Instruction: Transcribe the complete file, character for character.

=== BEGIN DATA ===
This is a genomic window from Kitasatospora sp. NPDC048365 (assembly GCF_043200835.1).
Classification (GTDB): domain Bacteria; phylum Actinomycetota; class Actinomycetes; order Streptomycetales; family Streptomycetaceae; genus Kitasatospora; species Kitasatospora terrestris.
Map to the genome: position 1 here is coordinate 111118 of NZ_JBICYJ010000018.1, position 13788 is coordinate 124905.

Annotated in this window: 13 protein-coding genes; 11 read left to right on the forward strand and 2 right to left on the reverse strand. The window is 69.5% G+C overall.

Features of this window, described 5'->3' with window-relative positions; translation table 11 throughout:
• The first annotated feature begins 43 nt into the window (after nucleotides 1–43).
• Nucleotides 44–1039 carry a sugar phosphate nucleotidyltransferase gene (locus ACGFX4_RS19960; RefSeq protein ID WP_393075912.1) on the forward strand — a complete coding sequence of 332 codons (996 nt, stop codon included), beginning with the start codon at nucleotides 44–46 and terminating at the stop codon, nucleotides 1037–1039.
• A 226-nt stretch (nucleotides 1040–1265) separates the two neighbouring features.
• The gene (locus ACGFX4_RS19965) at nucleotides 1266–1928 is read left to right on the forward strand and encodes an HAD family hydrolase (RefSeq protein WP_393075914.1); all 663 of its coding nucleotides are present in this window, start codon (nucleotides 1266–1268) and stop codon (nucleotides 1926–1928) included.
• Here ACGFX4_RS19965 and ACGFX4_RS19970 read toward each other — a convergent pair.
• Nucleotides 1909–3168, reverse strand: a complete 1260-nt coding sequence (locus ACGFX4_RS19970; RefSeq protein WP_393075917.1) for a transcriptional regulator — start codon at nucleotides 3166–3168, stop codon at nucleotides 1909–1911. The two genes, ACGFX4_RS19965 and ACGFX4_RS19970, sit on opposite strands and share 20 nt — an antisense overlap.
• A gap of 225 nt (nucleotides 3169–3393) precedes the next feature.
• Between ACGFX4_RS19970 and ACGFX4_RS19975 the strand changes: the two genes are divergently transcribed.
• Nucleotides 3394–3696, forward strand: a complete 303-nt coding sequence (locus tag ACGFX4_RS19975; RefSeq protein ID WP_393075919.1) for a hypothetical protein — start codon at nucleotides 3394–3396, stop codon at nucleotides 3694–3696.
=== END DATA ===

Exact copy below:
This is a genomic window from Kitasatospora sp. NPDC048365 (assembly GCF_043200835.1).
Classification (GTDB): domain Bacteria; phylum Actinomycetota; class Actinomycetes; order Streptomycetales; family Streptomycetaceae; genus Kitasatospora; species Kitasatospora terrestris.
Map to the genome: position 1 here is coordinate 111118 of NZ_JBICYJ010000018.1, position 13788 is coordinate 124905.

Annotated in this window: 13 protein-coding genes; 11 read left to right on the forward strand and 2 right to left on the reverse strand. The window is 69.5% G+C overall.

Features of this window, described 5'->3' with window-relative positions; translation table 11 throughout:
• The first annotated feature begins 43 nt into the window (after nucleotides 1–43).
• Nucleotides 44–1039 carry a sugar phosphate nucleotidyltransferase gene (locus ACGFX4_RS19960; RefSeq protein ID WP_393075912.1) on the forward strand — a complete coding sequence of 332 codons (996 nt, stop codon included), beginning with the start codon at nucleotides 44–46 and terminating at the stop codon, nucleotides 1037–1039.
• A 226-nt stretch (nucleotides 1040–1265) separates the two neighbouring features.
• The gene (locus ACGFX4_RS19965) at nucleotides 1266–1928 is read left to right on the forward strand and encodes an HAD family hydrolase (RefSeq protein WP_393075914.1); all 663 of its coding nucleotides are present in this window, start codon (nucleotides 1266–1268) and stop codon (nucleotides 1926–1928) included.
• Here ACGFX4_RS19965 and ACGFX4_RS19970 read toward each other — a convergent pair.
• Nucleotides 1909–3168, reverse strand: a complete 1260-nt coding sequence (locus ACGFX4_RS19970; RefSeq protein WP_393075917.1) for a transcriptional regulator — start codon at nucleotides 3166–3168, stop codon at nucleotides 1909–1911. The two genes, ACGFX4_RS19965 and ACGFX4_RS19970, sit on opposite strands and share 20 nt — an antisense overlap.
• A gap of 225 nt (nucleotides 3169–3393) precedes the next feature.
• Between ACGFX4_RS19970 and ACGFX4_RS19975 the strand changes: the two genes are divergently transcribed.
• Nucleotides 3394–3696, forward strand: a complete 303-nt coding sequence (locus tag ACGFX4_RS19975; RefSeq protein ID WP_393075919.1) for a hypothetical protein — start codon at nucleotides 3394–3396, stop codon at nucleotides 3694–3696.